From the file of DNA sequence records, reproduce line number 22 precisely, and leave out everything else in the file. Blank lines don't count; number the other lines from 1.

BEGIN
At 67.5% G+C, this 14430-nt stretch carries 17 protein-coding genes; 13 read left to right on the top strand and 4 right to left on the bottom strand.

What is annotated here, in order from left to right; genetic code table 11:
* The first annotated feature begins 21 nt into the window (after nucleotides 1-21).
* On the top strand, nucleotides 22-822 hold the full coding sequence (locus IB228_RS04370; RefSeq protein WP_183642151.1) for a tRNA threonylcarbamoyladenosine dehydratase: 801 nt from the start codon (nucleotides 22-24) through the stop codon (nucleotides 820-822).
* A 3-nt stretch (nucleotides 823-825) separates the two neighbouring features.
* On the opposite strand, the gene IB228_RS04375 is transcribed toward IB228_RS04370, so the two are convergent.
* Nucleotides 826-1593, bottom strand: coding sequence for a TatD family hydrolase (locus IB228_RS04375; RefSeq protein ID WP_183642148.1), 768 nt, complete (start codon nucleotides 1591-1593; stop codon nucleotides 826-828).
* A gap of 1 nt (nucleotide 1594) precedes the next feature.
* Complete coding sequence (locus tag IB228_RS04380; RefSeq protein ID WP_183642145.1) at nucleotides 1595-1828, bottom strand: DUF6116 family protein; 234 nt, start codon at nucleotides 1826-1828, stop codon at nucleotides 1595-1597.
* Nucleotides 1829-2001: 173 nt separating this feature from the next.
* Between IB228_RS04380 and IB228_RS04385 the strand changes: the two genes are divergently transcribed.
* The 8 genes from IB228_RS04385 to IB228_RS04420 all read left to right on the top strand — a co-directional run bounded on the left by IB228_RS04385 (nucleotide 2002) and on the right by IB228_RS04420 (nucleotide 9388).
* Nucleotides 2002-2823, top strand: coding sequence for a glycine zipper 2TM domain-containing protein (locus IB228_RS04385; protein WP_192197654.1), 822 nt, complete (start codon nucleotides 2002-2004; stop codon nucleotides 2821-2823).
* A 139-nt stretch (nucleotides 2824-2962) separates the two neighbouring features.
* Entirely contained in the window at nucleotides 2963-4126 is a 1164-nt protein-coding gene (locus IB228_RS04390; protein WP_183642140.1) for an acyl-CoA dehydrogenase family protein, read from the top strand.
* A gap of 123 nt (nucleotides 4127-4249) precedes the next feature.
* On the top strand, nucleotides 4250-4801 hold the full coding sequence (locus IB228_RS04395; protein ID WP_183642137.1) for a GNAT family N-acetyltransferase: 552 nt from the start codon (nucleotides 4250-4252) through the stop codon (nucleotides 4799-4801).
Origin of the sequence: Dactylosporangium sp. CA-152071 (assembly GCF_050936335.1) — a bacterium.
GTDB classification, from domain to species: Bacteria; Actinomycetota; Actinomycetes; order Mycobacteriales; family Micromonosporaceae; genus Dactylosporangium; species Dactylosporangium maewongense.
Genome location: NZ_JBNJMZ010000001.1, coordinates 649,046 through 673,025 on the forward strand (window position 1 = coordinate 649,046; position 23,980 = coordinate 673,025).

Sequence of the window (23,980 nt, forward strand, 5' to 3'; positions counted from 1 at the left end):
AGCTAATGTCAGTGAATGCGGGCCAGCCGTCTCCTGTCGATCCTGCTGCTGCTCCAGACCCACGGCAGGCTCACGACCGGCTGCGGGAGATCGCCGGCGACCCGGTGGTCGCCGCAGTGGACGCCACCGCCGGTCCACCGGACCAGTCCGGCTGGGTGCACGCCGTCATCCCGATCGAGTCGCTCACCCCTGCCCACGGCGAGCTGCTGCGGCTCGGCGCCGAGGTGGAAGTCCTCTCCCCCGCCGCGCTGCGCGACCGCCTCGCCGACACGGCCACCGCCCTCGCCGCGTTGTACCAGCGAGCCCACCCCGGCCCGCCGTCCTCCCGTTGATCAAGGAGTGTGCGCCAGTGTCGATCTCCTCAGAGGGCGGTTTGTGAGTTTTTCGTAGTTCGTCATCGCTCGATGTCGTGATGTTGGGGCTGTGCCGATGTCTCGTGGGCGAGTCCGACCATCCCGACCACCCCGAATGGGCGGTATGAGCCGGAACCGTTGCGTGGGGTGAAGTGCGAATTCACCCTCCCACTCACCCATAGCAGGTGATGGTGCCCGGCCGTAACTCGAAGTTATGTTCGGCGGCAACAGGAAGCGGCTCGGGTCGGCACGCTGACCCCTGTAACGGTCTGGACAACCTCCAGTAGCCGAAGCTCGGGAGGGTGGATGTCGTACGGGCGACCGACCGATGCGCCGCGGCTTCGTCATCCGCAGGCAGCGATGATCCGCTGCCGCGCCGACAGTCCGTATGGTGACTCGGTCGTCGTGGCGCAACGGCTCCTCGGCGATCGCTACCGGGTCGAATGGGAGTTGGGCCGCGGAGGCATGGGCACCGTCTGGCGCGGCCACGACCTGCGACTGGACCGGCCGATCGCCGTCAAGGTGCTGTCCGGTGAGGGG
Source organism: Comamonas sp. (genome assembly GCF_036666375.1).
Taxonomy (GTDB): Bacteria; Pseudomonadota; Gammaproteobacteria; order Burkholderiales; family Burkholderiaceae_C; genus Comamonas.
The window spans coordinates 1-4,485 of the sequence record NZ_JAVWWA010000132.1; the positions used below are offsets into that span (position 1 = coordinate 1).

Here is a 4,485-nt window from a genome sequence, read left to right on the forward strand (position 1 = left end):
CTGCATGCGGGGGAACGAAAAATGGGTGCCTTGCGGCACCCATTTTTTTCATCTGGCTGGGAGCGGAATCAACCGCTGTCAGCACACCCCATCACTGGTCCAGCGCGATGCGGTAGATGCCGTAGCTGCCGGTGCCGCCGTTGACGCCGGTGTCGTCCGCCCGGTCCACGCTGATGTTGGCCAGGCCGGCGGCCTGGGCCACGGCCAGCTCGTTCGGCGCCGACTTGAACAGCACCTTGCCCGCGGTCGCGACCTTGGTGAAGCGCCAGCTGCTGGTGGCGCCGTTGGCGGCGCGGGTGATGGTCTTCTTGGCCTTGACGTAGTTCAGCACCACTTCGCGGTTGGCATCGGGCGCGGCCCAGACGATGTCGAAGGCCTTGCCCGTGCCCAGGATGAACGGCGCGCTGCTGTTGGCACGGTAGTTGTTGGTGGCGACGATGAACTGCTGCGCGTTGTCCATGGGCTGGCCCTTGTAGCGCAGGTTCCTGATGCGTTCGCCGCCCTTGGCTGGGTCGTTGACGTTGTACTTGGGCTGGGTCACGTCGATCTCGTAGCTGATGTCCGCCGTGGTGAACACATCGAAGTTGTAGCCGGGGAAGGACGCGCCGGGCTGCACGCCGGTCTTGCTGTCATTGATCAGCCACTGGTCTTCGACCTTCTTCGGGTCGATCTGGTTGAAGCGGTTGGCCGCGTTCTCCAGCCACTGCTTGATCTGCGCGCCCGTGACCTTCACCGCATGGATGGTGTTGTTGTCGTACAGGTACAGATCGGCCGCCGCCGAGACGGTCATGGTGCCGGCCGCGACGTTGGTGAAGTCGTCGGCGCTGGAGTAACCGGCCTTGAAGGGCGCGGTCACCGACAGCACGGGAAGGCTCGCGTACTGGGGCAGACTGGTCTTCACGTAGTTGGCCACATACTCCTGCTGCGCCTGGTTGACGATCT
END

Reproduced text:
AGCTAATGTCAGTGAATGCGGGCCAGCCGTCTCCTGTCGATCCTGCTGCTGCTCCAGACCCACGGCAGGCTCACGACCGGCTGCGGGAGATCGCCGGCGACCCGGTGGTCGCCGCAGTGGACGCCACCGCCGGTCCACCGGACCAGTCCGGCTGGGTGCACGCCGTCATCCCGATCGAGTCGCTCACCCCTGCCCACGGCGAGCTGCTGCGGCTCGGCGCCGAGGTGGAAGTCCTCTCCCCCGCCGCGCTGCGCGACCGCCTCGCCGACACGGCCACCGCCCTCGCCGCGTTGTACCAGCGAGCCCACCCCGGCCCGCCGTCCTCCCGTTGATCAAGGAGTGTGCGCCAGTGTCGATCTCCTCAGAGGGCGGTTTGTGAGTTTTTCGTAGTTCGTCATCGCTCGATGTCGTGATGTTGGGGCTGTGCCGATGTCTCGTGGGCGAGTCCGACCATCCCGACCACCCCGAATGGGCGGTATGAGCCGGAACCGTTGCGTGGGGTGAAGTGCGAATTCACCCTCCCACTCACCCATAGCAGGTGATGGTGCCCGGCCGTAACTCGAAGTTATGTTCGGCGGCAACAGGAAGCGGCTCGGGTCGGCACGCTGACCCCTGTAACGGTCTGGACAACCTCCAGTAGCCGAAGCTCGGGAGGGTGGATGTCGTACGGGCGACCGACCGATGCGCCGCGGCTTCGTCATCCGCAGGCAGCGATGATCCGCTGCCGCGCCGACAGTCCGTATGGTGACTCGGTCGTCGTGGCGCAACGGCTCCTCGGCGATCGCTACCGGGTCGAATGGGAGTTGGGCCGCGGAGGCATGGGCACCGTCTGGCGCGGCCACGACCTGCGACTGGACCGGCCGATCGCCGTCAAGGTGCTGTCCGGTGAGGGG